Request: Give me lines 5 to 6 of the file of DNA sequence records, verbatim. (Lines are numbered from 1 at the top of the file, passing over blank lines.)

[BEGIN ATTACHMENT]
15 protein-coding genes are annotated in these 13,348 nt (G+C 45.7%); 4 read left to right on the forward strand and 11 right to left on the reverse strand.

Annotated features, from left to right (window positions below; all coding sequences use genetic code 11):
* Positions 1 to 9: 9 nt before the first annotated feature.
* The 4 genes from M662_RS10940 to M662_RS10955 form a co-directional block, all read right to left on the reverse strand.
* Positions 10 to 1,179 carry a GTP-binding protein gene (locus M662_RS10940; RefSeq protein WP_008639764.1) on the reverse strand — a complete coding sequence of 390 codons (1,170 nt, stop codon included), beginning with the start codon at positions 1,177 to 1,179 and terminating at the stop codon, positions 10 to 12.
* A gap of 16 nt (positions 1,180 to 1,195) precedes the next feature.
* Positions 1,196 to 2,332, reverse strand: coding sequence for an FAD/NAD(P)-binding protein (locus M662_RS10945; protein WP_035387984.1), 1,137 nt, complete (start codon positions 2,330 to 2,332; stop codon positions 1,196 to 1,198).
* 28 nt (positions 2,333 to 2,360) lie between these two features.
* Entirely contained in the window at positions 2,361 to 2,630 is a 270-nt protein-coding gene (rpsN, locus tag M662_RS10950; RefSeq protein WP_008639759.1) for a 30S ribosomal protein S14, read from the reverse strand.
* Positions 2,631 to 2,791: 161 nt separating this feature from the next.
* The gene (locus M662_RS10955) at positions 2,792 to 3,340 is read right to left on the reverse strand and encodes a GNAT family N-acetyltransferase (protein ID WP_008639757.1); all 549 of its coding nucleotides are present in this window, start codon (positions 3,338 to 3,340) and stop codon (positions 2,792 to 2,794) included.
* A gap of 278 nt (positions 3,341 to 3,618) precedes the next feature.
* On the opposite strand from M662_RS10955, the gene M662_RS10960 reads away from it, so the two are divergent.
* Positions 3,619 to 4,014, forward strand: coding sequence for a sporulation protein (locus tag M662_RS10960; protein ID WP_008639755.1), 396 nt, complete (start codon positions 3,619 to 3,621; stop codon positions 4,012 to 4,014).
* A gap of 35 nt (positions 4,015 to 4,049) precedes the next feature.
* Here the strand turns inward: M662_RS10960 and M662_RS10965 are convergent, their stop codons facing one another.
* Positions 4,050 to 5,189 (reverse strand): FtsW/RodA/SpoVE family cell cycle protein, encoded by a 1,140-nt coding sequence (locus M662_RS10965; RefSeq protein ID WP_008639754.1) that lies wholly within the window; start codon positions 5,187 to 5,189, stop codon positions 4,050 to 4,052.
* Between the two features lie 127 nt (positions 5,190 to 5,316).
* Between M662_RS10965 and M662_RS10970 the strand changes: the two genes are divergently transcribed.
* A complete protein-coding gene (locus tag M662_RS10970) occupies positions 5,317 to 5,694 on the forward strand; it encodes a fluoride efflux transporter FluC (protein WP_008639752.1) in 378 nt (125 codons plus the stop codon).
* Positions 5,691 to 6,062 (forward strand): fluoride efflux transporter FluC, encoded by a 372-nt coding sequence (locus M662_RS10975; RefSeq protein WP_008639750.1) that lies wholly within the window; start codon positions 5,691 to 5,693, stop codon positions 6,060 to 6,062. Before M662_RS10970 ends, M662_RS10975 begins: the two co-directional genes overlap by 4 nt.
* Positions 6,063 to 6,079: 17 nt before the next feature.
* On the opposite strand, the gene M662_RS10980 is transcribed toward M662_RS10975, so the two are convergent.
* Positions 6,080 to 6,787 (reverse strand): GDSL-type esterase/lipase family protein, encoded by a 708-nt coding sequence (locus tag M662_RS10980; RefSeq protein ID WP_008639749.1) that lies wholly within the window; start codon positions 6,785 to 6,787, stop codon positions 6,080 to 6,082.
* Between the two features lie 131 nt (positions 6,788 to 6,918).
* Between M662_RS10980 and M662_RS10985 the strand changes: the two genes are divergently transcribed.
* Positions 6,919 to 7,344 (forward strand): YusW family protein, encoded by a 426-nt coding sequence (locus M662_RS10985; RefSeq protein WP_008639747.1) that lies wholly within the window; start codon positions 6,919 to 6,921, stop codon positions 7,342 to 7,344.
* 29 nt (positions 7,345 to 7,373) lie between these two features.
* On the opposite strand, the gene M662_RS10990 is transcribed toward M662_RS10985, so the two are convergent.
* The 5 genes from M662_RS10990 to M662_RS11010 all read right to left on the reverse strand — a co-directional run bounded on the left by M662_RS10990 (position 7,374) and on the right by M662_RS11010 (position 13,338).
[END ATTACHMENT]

* Positions 10 to 1,179 carry a GTP-binding protein gene (locus M662_RS10940; RefSeq protein WP_008639764.1) on the reverse strand — a complete coding sequence of 390 codons (1,170 nt, stop codon included), beginning with the start codon at positions 1,177 to 1,179 and terminating at the stop codon, positions 10 to 12.
* A gap of 16 nt (positions 1,180 to 1,195) precedes the next feature.